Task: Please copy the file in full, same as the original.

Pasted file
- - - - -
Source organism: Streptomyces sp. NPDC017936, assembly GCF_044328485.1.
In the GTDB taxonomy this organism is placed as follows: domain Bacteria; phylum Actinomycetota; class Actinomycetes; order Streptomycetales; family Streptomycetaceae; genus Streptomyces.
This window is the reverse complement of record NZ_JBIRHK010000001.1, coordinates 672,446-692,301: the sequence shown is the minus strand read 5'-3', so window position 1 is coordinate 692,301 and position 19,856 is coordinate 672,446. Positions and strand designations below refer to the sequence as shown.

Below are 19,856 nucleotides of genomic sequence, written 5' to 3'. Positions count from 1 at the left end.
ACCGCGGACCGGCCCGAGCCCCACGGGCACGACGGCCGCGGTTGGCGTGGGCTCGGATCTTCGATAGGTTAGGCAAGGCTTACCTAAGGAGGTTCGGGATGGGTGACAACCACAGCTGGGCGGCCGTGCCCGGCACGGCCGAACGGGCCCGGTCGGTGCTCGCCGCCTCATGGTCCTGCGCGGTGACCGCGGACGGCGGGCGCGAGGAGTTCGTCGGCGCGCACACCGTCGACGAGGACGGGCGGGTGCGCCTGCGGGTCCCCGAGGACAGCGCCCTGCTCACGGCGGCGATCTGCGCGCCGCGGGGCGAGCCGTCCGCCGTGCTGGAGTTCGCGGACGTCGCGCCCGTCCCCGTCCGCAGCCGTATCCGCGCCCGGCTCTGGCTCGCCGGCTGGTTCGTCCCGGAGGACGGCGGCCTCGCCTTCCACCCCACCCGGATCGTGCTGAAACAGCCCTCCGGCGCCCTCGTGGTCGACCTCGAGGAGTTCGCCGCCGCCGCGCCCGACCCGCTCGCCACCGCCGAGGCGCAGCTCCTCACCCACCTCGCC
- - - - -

Source organism: Streptomyces sp. NPDC017936, assembly GCF_044328485.1.
In the GTDB taxonomy this organism is placed as follows: domain Bacteria; phylum Actinomycetota; class Actinomycetes; order Streptomycetales; family Streptomycetaceae; genus Streptomyces.
This window is the reverse complement of record NZ_JBIRHK010000001.1, coordinates 672,446-692,301: the sequence shown is the minus strand read 5'-3', so window position 1 is coordinate 692,301 and position 19,856 is coordinate 672,446. Positions and strand designations below refer to the sequence as shown.

Below are 19,856 nucleotides of genomic sequence, written 5' to 3'. Positions count from 1 at the left end.
ACCGCGGACCGGCCCGAGCCCCACGGGCACGACGGCCGCGGTTGGCGTGGGCTCGGATCTTCGATAGGTTAGGCAAGGCTTACCTAAGGAGGTTCGGGATGGGTGACAACCACAGCTGGGCGGCCGTGCCCGGCACGGCCGAACGGGCCCGGTCGGTGCTCGCCGCCTCATGGTCCTGCGCGGTGACCGCGGACGGCGGGCGCGAGGAGTTCGTCGGCGCGCACACCGTCGACGAGGACGGGCGGGTGCGCCTGCGGGTCCCCGAGGACAGCGCCCTGCTCACGGCGGCGATCTGCGCGCCGCGGGGCGAGCCGTCCGCCGTGCTGGAGTTCGCGGACGTCGCGCCCGTCCCCGTCCGCAGCCGTATCCGCGCCCGGCTCTGGCTCGCCGGCTGGTTCGTCCCGGAGGACGGCGGCCTCGCCTTCCACCCCACCCGGATCGTGCTGAAACAGCCCTCCGGCGCCCTCGTGGTCGACCTCGAGGAGTTCGCCGCCGCCGCGCCCGACCCGCTCGCCACCGCCGAGGCGCAGCTCCTCACCCACCTCGCC